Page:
17 July 2020: Local Government Association (LGA) news release announcing that the LGA and UK Stakeholders for Sustainable Development have today launched a guide to “help councils engage with the United Nations Sustainable Development Goals (SDGs) at a time when many are starting to re-think the role of local government in leading places and empowering people.” Read the full story and access the guide here.

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A framework for understanding local government sustainable energy capacity applied in England

April 2020: Academic research paper published in Energy Research & Social Science Volume 62, April 2020 looking at a critical issue of the lack of capacity within local authorities to engage on energy and climate issues.

“Analyses of local climate change governance and sustainable energy transitions have tended to focus on understanding broader governance networks, within which local governments are important actors. Such approaches often make appeals to (lack of) capacity when seeking to understand the many limits to local sustainability programmes, however local government capacity is rarely given a primary analytical focus. We offer a definition of local government sustainable energy capacity, organise it into six types, and explore it in relation to contextual factors across scales: political institutions; energy and climate change policies and material aspects of energy systems. This heuristic framework is applied to case studies of eight local and combined authorities in England, a country with particularly centralised political institutions and energy systems. We conclude that capacity is a useful lens through which to explore the extent to which, and importantly how, local governments can become active sustainability actors. We also find that the development of knowledge capacity is becoming increasingly important; that there is some evidence of political re-scaling in energy; and identify some ways in which material aspects of energy systems have significant implications for local government sustainable energy capacity. Open access article here.

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Ealing Southall Climate Crisis Summit

January 2020: Good to see Ealing Southall MP Vivendra Sharma is organising a climate change summit on the afternoon of Saturday 18 January at the Dominion Centre, Southhall. The summit will be “discussing why we need fundamental change and how we will achieve it. Across panel discussions, group activities and Q&A sessions, we will also be hearing from those climate campaigners who are leading the fight against the ecological disaster facing us.”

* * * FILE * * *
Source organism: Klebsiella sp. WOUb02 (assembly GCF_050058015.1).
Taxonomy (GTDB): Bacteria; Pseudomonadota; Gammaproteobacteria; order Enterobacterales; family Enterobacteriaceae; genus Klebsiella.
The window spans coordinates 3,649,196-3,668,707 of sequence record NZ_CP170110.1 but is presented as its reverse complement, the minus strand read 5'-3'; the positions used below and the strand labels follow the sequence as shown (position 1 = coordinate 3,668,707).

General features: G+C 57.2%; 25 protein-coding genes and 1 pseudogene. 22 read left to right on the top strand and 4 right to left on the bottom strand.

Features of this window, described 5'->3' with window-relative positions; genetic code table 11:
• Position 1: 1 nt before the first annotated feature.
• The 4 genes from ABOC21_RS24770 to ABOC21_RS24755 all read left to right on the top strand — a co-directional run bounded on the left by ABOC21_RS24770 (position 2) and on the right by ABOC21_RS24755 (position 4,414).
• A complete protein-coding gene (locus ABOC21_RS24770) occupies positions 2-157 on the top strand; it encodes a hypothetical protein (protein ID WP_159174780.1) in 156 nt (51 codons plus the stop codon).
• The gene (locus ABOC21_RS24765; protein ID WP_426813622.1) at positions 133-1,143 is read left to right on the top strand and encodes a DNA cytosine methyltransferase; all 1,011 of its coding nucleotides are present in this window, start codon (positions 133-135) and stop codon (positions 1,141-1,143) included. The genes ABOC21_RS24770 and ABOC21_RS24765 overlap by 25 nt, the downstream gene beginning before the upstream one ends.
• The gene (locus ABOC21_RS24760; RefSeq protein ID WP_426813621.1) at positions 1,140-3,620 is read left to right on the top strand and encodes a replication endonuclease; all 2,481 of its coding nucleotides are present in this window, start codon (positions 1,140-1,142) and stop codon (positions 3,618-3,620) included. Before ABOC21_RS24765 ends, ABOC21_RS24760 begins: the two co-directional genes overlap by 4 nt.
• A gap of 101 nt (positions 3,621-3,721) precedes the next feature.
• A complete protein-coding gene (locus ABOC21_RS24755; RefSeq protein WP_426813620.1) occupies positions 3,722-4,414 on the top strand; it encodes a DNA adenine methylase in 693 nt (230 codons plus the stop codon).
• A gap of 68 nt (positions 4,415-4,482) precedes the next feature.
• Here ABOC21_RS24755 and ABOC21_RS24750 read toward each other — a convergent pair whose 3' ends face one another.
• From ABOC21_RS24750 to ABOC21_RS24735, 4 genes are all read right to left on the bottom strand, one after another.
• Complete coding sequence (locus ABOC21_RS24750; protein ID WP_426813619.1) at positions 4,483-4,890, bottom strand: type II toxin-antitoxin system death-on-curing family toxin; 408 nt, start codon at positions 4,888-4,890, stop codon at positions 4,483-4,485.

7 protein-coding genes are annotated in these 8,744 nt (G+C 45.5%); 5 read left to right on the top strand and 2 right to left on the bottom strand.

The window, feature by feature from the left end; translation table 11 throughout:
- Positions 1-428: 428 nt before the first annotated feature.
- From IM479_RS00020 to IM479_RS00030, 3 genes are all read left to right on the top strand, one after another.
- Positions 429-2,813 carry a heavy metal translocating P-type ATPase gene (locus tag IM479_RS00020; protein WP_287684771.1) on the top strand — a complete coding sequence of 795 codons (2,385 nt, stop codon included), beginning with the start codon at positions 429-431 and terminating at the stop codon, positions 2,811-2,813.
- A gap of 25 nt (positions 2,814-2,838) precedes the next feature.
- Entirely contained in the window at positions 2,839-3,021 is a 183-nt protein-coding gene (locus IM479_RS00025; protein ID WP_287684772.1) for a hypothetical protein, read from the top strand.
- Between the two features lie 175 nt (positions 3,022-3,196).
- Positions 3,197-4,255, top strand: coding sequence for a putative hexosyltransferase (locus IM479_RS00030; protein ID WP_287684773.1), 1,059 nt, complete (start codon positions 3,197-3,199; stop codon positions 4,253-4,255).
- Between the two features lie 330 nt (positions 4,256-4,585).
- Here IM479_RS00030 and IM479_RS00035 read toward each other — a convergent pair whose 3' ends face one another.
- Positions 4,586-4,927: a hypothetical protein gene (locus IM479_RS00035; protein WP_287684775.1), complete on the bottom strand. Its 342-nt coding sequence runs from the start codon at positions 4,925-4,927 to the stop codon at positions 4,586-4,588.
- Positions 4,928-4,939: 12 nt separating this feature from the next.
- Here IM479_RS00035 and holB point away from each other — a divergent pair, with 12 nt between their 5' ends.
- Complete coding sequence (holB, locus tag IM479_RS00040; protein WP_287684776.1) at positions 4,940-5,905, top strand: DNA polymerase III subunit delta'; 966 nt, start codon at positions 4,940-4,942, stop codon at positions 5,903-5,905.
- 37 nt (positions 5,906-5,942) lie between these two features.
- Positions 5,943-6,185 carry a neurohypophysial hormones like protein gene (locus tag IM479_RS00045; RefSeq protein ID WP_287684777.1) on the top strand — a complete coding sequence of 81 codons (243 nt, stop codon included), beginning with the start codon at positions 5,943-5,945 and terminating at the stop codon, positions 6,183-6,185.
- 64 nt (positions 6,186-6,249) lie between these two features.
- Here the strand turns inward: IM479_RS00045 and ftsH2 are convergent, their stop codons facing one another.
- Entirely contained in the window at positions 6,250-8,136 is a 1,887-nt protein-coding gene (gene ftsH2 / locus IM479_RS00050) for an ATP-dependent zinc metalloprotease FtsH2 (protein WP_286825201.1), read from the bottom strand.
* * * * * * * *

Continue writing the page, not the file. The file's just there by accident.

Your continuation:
Ealing Council is one of the 26 London local authorities (to date) to declare a ‘Climate Emergency’ – which was agreed at the Council’s April 2019 meeting. A July 2019 council paper sets out some immediate priorities following the signing of the declaration (appendices to which are posted here), and further actions are also set out in a Cabinet meeting paper of October 2019).

Local community group, Ealing Transition, has been hugely successful by working with Schools Energy Co-op in deploying a number of solar projects on schools across the borough, details of which are set out in a presentation provided to Community Energy London in September 2019.

Full details and registration details of the Ealing Climate Crisis Summit event are on the following Eventbrite page.

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Councils should use bonds to fund green infrastructure projects

28 February 2016The Independent reports on a further supporter for the use of Green Bonds to help fund green infrastructure.“Councils should use bonds to fund much needed green infrastructure projects such as renewable energy and flood defences, according to the Lord Mayor of London.” Two quick things to note here: first, the Lord Mayor of London is not the Mayor of London  – but Leader of the Corporation of the City of London (one of London’s 33 boroughs) – a one year post largely undertaking ceremonial and social duties. Secondly, The Independent is actually quoting a former Lord Mayor – Sir Roger Gifford was appointed that post in 2012-13. The latest incumbent can seen here.

The Independent continues: “Sir Roger Gifford said there was tremendous scope for the country to follow the lead of the US and Swede, where municipalities have raised billions of pounds for green projects by selling bonds to  the public. ..The city of Gothenburg launched its own green bond for a project and were flooded with calls from local people wanting to get involved,” said Sir Roger, an experienced financier who heads the UK division of Sweden’s SEB Bank, which managed the Gothenburg green bond. “I don’t see why that shouldn’t happen in Leeds, or Bradford, or wherever.” Gothenburg’s two green bonds have helped fund a number of projects across the city including water, biogas, district heating, and electric vehicle infrastructure.